Home Maintenance Blog

CO and Smoke Detectors Offer Valuable Protection This Winter

Posted by Andrew Balfour on Dec 20, 2017 4:05:57 AM

With winter and heating season just around the corner, it’s more important than ever to make sure you have working smoke and CO detectors. Carbon monoxide (CO) is produced whenever fuel is burned, and if it builds up in your home, it can cause serious symptoms like confusion, nausea, and even sudden death. Smoke, of course, indicates a fire, and your smoke alarm ringing could be the reason you make it out alive.

Checking Batteries

The United States Fire Administration recommends checking your smoke detector batteries once a month, and it’s a good idea to check your CO detector batteries at the same interval. Most smoke alarms and CO detectors begin beeping when the batteries are about to die, but it is possible for this feature to malfunction, so checking the batteries manually is a good extra precaution to take. Usually, you can check that the battery is working just by pushing a button on the alarm. If it beeps, your battery is good.

Changing Batteries

Whether or not they quit working, you should replace the batteries in your smoke and CO detectors twice a year. Once in the fall and once in the spring will suffice! Batteries can leak and become drained as they age, so changing them often protects against this issue. Don’t under-estimate the importance of a working CO and smoke detector. CO poisoning causes more than 400 deaths per year in the United States, and studies show that the risk of dying in a home fire is reduced by 50% just by having a working smoke alarm.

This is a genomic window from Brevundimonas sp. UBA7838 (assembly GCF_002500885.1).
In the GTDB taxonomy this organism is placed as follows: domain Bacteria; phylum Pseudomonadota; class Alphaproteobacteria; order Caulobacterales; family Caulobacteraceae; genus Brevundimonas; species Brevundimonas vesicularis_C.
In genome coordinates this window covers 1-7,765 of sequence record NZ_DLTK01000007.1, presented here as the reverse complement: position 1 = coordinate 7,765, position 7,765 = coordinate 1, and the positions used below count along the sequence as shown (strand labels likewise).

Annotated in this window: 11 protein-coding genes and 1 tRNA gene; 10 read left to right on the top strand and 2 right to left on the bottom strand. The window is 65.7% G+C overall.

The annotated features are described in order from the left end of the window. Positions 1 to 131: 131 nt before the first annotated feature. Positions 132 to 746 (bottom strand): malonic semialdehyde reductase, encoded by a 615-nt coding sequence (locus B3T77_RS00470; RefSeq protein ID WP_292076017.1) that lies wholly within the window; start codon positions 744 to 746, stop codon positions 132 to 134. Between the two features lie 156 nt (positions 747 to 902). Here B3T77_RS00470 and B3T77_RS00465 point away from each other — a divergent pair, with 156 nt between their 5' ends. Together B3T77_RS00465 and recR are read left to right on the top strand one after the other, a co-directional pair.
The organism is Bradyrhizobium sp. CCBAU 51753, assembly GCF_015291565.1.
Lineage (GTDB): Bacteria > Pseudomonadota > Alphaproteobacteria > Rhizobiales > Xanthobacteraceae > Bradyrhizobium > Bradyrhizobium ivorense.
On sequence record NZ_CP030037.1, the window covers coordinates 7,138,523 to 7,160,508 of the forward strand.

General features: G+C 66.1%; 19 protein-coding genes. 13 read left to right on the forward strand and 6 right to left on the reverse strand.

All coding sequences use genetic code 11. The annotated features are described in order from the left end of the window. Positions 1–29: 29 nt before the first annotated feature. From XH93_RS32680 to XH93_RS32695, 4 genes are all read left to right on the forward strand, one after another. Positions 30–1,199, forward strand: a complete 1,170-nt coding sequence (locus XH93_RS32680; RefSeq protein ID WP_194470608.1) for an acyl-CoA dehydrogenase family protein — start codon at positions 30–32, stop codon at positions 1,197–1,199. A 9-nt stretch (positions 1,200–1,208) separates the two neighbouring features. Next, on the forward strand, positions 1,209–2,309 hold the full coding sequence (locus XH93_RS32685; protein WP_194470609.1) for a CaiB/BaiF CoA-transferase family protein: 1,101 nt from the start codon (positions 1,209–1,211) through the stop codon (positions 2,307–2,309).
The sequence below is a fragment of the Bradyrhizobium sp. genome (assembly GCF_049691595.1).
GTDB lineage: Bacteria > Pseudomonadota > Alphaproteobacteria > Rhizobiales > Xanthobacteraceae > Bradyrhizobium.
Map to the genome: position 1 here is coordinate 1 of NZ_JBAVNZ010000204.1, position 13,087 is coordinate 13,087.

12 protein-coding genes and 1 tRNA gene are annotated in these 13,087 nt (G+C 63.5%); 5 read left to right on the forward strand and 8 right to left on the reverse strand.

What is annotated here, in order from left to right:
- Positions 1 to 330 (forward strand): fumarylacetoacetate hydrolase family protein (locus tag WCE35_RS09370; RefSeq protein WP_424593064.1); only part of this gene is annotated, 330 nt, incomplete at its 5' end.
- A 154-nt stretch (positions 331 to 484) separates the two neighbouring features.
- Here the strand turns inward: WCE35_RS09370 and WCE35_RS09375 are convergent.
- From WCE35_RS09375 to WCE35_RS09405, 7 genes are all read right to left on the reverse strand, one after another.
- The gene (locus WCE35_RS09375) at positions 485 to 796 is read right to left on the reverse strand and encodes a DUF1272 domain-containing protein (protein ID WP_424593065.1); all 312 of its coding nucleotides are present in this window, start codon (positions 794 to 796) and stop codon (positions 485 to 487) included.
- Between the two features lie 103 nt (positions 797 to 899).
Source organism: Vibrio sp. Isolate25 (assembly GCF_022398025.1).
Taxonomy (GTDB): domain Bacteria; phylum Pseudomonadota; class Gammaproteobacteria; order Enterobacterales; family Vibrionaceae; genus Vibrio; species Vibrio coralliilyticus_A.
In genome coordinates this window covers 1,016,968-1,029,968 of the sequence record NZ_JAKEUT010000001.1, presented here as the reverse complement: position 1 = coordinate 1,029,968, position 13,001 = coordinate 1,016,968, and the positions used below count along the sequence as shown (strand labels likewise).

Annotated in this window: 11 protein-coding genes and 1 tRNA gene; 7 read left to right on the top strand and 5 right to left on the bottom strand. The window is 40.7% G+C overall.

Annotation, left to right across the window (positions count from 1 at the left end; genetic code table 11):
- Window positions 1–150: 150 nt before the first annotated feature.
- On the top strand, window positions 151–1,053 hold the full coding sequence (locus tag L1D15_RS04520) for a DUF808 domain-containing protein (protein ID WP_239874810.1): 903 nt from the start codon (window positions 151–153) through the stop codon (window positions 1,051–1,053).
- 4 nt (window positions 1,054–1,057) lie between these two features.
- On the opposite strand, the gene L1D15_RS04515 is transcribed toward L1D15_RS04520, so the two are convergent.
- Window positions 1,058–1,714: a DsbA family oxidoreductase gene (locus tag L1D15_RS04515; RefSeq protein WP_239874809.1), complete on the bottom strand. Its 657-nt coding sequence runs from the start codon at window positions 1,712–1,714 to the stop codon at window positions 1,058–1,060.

Adding Alarms

You should also take a moment this fall to make sure you have the proper number of smoke and CO detectors in your home, and that they are properly located. You should have a CO detector on each floor, including the floor where your furnace is located. Place it at least five feet up on the wall, and make sure there is one near your sleeping area so you’re sure to hear it if it rings at night.

Make sure you have smoke alarms in every bedroom and one on each floor, including the basement. They can be placed on the ceiling or at least five feet up on the wall.

Replacing Alarms

When checking your smoke detector and CO detectors’ batteries, also take a look at the date on the back of the alarm. If the detector is more than 10 years old, it is time to invest in a new one. Consider buying a model with a 10-year sealed battery. This style of alarm comes with a special kind of battery that is guaranteed to last 10 years. You won’t have to change the battery at all during that time, and when the alarm reaches the 10-year mark, you just recycle it and get a new one.

Checking your smoke and CO detectors is an important part of home maintenance. For help with maintenance, contact Hassle Free Home Services.

Topics: Seasonal Home Maintenance, Home Safety, Interior Maintenance

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